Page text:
In a telephone interview with Bloomberg Television’s Trish Regan, billionaire investor Carl Icahn responded to articles in the Wall Street Journal and the New York Times over the weekend suggesting he was implicated in an insider trading investigation. The investigation, which is being conducted by the FBI, the Securities and Exchange Commission, and federal prosecutors in Manhattan, also involves three-time Masters golf tournament winner Phil Mickelson and Las Vegas gambling impresario Billy Walters.
“We do not know of any investigation. Further, we are always very careful to observe all legal requirements in all of our activities,” Icahn said. “We believe that making inflammatory and speculative statements, especially when we’ve had an unblemished record for 50 years, is completely irresponsible on the part of the Wall Street Journal.”
The details that have emerged so far suggest that regulatory authorities noticed potentially improper trades placed in Clorox shortly before Icahn made a bid in 2011 to take the company. One possible theory involves Icahn telling Walters of his intentions to make a bid for the company, which would have allowed Walters to make money on the shares in advance of the news. Walters then could have told Mickelson about it. None of the three have been accused of any wrongdoing so far. “While I don’t have any comment, pal, I’ll talk to you later,” Walters told the Times when he was asked about it.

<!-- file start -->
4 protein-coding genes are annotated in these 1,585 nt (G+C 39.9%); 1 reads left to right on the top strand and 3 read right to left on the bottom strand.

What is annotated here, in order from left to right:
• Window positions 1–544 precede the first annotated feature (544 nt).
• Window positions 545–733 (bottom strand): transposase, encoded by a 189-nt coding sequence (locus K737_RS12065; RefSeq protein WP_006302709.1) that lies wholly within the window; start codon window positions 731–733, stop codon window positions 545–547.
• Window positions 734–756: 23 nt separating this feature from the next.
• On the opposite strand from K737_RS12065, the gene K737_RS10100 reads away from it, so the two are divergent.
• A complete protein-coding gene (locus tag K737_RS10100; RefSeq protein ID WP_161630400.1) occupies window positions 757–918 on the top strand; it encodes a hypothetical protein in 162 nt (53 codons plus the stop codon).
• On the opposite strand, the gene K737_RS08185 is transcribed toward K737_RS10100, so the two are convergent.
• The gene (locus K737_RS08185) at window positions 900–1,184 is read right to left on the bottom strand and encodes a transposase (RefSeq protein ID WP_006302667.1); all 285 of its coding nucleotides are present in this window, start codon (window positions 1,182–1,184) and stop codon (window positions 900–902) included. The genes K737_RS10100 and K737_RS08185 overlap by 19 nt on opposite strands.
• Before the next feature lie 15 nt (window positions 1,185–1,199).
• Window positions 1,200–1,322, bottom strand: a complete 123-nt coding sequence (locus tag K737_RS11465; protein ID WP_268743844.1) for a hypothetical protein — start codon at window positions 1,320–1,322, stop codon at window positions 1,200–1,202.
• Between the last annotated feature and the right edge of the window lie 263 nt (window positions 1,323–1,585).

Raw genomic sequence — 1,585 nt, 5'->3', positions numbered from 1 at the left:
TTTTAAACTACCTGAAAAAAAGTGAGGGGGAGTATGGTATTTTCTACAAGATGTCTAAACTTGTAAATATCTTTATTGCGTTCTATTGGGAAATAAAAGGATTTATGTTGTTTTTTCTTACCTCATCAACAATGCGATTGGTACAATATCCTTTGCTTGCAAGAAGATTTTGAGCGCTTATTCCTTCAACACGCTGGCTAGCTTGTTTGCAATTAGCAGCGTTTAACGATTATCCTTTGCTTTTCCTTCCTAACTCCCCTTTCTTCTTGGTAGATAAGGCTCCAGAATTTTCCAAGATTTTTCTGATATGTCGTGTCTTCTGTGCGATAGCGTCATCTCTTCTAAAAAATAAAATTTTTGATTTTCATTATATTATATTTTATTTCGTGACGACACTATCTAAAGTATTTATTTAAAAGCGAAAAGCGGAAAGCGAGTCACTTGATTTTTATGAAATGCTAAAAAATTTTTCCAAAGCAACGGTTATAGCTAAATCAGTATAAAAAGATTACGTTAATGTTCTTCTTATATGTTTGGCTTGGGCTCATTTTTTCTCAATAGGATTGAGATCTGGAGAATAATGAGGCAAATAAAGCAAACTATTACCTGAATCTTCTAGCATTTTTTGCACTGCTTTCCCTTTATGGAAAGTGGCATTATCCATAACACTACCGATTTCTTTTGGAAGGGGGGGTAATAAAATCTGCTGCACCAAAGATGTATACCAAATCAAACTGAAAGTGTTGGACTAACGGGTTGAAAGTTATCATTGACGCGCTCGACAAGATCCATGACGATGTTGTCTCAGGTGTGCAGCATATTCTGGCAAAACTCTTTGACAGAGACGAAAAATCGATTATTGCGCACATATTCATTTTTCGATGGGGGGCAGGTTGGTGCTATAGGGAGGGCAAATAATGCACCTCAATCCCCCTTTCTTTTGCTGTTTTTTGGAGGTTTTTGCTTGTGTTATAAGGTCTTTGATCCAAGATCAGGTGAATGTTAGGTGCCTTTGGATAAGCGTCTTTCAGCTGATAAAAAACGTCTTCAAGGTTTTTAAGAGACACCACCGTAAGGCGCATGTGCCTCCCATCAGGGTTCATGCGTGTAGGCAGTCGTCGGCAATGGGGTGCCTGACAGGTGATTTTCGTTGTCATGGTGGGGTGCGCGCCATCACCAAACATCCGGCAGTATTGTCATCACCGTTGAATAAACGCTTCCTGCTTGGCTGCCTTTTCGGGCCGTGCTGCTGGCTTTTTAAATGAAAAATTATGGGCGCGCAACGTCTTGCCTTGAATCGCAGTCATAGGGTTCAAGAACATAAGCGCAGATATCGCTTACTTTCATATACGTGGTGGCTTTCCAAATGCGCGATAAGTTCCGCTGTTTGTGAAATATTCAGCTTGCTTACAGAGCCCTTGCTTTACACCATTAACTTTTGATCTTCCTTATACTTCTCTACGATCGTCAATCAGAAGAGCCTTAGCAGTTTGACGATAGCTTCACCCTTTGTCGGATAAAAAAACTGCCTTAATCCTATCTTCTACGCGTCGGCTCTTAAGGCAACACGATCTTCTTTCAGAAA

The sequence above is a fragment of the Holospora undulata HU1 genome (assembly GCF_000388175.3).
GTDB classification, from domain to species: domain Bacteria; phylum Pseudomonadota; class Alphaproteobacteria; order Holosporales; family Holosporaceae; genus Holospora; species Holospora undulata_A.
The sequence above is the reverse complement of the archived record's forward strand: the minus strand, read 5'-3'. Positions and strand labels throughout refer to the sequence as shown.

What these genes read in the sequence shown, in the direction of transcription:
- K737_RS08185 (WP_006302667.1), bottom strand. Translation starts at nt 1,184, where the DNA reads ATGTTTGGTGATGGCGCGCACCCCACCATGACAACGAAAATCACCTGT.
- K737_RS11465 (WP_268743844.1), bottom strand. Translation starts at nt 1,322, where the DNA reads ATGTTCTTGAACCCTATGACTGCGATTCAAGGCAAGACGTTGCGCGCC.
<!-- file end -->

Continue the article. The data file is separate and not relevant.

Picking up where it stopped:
Mickelson had stronger words on Sunday from the greens of a golf tournament in Ohio when the Journal asked him about the investigation. “I have been fully cooperating with the FBI agents, and I am happy to do so in the future, too, until this gets resolved,” he said. “But for right now I really can’t talk much about it.”
Icahn, for his part, said: “While I have obviously heard of Phil Mickelson, I have never spoken to him or met him.”
Hypothetically at least, a leaker of confidential information doesn’t need to know the person who ultimately traded on it to be party to illegal trading. In many of the 85 insider-trading prosecutions and guilty pleas recently won in the Southern District of New York, the illegal trades were done by remote tippees who’d received the information second, third, or even fifth hand.